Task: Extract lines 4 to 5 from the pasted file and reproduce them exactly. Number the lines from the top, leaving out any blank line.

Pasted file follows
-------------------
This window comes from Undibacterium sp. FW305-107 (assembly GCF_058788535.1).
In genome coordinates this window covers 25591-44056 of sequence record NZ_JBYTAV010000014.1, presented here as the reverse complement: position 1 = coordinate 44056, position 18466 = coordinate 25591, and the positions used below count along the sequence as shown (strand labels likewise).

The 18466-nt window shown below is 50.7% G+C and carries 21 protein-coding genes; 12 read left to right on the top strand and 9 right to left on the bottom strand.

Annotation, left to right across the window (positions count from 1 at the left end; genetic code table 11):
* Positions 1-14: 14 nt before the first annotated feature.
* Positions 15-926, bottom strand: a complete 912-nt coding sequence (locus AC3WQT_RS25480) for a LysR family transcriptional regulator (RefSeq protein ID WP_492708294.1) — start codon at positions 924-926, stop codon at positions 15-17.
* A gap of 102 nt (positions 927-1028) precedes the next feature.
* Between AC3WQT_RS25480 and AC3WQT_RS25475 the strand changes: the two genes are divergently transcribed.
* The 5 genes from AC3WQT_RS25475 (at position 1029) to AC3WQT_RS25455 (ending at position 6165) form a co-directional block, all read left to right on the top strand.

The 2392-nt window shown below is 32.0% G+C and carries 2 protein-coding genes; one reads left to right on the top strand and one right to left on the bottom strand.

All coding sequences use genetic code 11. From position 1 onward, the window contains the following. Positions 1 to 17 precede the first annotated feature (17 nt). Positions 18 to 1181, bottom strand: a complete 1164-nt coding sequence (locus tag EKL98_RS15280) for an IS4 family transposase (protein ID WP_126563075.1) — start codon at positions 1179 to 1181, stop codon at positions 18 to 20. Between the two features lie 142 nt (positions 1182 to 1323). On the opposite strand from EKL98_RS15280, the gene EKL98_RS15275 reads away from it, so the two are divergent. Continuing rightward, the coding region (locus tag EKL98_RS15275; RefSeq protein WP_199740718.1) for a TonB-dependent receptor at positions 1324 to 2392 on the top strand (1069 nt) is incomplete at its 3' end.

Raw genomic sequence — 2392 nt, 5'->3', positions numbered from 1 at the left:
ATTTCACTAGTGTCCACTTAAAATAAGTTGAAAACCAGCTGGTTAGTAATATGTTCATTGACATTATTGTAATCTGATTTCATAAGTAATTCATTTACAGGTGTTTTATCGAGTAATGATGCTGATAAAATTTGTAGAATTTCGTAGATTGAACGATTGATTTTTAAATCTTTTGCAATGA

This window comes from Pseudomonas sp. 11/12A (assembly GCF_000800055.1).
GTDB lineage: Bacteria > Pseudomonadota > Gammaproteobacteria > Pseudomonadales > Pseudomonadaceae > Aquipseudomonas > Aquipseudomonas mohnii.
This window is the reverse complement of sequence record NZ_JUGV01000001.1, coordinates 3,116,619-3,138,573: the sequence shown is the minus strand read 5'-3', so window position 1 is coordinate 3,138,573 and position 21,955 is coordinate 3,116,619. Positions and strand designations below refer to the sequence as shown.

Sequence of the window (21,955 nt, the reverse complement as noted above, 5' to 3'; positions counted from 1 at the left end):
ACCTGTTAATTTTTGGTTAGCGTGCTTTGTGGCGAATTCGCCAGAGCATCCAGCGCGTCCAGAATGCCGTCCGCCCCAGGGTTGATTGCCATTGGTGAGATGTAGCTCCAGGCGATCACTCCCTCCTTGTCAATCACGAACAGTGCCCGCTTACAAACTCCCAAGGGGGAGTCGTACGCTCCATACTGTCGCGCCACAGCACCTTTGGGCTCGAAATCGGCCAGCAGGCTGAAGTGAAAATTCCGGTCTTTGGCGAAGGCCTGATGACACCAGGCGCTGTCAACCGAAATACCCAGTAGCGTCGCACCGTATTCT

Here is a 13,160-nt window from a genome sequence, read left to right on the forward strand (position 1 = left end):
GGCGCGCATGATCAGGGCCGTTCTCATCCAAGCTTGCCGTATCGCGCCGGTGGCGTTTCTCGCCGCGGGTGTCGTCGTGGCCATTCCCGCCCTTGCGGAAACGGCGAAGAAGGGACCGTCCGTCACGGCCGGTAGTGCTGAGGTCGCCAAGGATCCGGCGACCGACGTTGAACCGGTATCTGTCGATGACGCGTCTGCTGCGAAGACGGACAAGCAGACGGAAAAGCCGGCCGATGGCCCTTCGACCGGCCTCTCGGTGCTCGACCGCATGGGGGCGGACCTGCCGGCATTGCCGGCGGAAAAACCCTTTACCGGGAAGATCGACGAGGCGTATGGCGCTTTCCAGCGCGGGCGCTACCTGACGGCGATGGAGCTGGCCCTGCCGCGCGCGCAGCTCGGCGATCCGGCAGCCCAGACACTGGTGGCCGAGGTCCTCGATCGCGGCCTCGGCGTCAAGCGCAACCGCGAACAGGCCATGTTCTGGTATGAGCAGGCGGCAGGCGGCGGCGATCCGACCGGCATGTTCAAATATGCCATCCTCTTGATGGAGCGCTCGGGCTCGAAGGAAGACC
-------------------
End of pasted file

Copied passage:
Annotation, left to right across the window (positions count from 1 at the left end; genetic code table 11):
* Positions 1-14: 14 nt before the first annotated feature.